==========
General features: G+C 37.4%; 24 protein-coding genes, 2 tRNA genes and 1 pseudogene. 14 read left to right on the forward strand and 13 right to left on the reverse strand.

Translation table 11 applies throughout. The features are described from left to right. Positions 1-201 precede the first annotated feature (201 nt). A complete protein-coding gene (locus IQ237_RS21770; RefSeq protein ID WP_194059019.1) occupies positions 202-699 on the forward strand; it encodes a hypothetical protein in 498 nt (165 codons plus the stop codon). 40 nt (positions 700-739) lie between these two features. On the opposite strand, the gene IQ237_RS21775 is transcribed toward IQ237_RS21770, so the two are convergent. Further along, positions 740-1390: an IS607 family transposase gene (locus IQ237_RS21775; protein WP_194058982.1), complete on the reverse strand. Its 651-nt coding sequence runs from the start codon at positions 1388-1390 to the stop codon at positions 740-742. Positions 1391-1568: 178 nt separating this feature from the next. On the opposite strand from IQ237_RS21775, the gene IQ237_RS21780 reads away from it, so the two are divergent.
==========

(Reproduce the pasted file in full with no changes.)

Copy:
General features: G+C 37.4%; 24 protein-coding genes, 2 tRNA genes and 1 pseudogene. 14 read left to right on the forward strand and 13 right to left on the reverse strand.

Translation table 11 applies throughout. The features are described from left to right. Positions 1-201 precede the first annotated feature (201 nt). A complete protein-coding gene (locus IQ237_RS21770; RefSeq protein ID WP_194059019.1) occupies positions 202-699 on the forward strand; it encodes a hypothetical protein in 498 nt (165 codons plus the stop codon). 40 nt (positions 700-739) lie between these two features. On the opposite strand, the gene IQ237_RS21775 is transcribed toward IQ237_RS21770, so the two are convergent. Further along, positions 740-1390: an IS607 family transposase gene (locus IQ237_RS21775; protein WP_194058982.1), complete on the reverse strand. Its 651-nt coding sequence runs from the start codon at positions 1388-1390 to the stop codon at positions 740-742. Positions 1391-1568: 178 nt separating this feature from the next. On the opposite strand from IQ237_RS21775, the gene IQ237_RS21780 reads away from it, so the two are divergent.